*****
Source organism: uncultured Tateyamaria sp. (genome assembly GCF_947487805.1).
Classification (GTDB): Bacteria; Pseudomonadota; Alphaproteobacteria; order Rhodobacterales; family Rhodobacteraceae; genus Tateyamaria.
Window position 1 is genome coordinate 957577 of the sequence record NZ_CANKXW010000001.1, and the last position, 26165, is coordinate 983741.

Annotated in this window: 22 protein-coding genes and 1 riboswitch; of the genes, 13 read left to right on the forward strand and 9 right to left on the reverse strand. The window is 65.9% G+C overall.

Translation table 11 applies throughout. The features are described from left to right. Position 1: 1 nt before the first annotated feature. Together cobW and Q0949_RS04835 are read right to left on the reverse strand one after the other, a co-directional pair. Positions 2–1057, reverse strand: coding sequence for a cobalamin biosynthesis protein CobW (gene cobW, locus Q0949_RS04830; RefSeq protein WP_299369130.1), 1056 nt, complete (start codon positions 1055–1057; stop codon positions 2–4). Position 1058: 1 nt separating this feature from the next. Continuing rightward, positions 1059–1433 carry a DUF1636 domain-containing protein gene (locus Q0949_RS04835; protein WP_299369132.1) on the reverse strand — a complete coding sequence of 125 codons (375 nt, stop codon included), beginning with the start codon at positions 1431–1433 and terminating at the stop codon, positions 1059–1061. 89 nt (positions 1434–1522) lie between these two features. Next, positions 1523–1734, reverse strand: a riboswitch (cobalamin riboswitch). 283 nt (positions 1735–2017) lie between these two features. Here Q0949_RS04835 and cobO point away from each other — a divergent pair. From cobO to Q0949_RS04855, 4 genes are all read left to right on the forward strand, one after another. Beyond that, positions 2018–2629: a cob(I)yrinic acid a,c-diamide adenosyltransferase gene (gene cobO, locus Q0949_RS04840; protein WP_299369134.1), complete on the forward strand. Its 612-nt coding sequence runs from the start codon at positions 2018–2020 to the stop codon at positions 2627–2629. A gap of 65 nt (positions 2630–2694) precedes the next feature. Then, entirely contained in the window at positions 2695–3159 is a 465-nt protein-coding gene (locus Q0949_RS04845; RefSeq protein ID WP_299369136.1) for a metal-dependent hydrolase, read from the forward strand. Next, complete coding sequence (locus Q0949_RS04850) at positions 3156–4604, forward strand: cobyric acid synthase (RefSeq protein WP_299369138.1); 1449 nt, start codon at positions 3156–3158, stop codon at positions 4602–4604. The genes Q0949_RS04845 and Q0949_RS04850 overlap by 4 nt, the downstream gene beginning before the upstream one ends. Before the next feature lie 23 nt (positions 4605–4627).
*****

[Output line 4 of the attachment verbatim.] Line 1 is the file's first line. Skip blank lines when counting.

Annotated in this window: 22 protein-coding genes and 1 riboswitch; of the genes, 13 read left to right on the forward strand and 9 right to left on the reverse strand. The window is 65.9% G+C overall.